If you like Soviet era spy stories, Le Carre's trilogy is the best of the best. Start with Tinker, Tailor, Soldier, Spy, then read Honourable Schoolboy, and finish with Smiley's People. You will be treating yourself to some of the best-written (and best-narrated) fiction on this Audible list. I've listening to these three books over and over again - at least once a year - because they are such a delight to the ears and mind. Frederick Davidson is one of my favorite narrators - every single character has his/her own recognizable voice and intonation. You will completely forget that one man is reading all the characters. Superb! If I could give Smiley's People (and the two books that come before it) ten stars, I would. And don't read them out of order! You'll know too many secrets...
My kids love these books, so I thought I'd try listening to one. Sorry. It was so boring I quit after four hours. I could not bring myself to care what happened next. If you already love these stories you'll probably love the audiobook, but if you are completely unfamiliar with the animal world of Redwall, you might want to check out the book first and see if it grabs you before you pop for the audio version. Wish I hadn't bought it.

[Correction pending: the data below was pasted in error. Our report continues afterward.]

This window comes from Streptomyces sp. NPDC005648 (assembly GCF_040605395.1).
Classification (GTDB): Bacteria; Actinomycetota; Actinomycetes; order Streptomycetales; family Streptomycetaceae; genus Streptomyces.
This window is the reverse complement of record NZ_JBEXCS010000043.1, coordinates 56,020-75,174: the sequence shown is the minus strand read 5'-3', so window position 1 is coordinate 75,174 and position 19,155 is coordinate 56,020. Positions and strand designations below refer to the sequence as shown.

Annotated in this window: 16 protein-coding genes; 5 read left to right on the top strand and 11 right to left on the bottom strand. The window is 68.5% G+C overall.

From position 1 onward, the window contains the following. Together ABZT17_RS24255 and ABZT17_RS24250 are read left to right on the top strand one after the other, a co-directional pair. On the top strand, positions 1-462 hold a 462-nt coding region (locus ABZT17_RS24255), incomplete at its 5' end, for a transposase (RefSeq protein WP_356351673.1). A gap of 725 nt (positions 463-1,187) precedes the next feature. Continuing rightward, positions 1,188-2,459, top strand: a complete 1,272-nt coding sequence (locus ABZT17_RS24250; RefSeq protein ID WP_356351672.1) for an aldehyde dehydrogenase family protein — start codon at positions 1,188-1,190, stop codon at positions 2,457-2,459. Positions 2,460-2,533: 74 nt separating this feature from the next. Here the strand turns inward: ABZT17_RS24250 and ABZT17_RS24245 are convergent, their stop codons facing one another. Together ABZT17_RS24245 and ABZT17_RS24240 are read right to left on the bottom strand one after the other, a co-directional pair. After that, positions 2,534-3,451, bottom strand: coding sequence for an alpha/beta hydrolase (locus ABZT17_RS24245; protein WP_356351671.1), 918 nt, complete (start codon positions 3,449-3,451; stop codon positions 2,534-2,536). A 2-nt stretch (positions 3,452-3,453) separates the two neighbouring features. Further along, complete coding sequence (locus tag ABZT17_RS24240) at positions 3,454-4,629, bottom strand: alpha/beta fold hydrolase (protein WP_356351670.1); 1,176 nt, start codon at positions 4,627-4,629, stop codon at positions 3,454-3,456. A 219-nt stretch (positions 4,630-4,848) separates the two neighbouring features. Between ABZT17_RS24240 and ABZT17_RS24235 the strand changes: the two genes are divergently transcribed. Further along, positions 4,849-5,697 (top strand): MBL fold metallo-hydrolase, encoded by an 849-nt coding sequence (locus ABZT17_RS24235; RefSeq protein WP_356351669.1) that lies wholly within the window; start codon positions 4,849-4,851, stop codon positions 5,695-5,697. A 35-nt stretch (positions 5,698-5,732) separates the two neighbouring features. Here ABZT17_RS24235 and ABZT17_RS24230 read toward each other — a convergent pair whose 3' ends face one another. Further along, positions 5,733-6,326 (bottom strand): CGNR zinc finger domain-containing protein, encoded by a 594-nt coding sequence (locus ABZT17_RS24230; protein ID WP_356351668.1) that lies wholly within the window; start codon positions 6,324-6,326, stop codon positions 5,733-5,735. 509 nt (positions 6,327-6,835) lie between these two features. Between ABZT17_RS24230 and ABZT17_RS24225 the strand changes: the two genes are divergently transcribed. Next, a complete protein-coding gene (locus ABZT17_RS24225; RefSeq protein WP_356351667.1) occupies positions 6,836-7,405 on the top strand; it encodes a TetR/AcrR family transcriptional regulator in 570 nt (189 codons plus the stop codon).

I love a good classic, well-read. Frederick Davidson is one of my favorite readers - he gets every accent just perfect. That is exactly the downfall of this audiobook - lots and lots of totally unintelligible Scottish accent-REALLY unintelligible. I have never read this book, was not familiar with the story at all. After six hours, I quit in frustration because I had lost so much of the plot. IF you know the story, IF you are good at deciphering Scottish accent (and I mean HEAVY, not Star Trek Scotty) then go for it. Otherwise, pass on this version of Rob Roy.
I am a total idiot. I listened to all 40 hours of this audiobook...hoping, hoping, hoping it would all be worth it in the end. Simply put, it is long, boring, and not worth it. The first ten hours were pure background. VERY boring. The next thirty hours had a sprinkling of action, but that's it. Compared to LaCarre spy stories, this was like listening to someone reading the phone book. The characters had no depth, descriptions were cliche, yuck. And then there's the reader. All of his American males sound the same (except for JFK and Ronald Reagan) and all of his Eastern Eurpeans have the same accent. He also does "Jewish" which bordered on stereotypic. His females were awful and unbelievable. He should take some acting lessons. Again, if you want to hear AWESOME voice acting, listen to TINKER TAILOR SOLDIER SPY or any of the George Smiley Trilogy. I won't be buying anything else by this author or this reader.
This is a useful, beautiful Catholic classic for anyone who is interested in following Christ in each moment of the day. I was totally inspired! I am going to buy the physical book so I can underline, re-read and absorb this wonderful author's teaching. BTW, this book was one of the inspirations for St. Therese's "Little Way."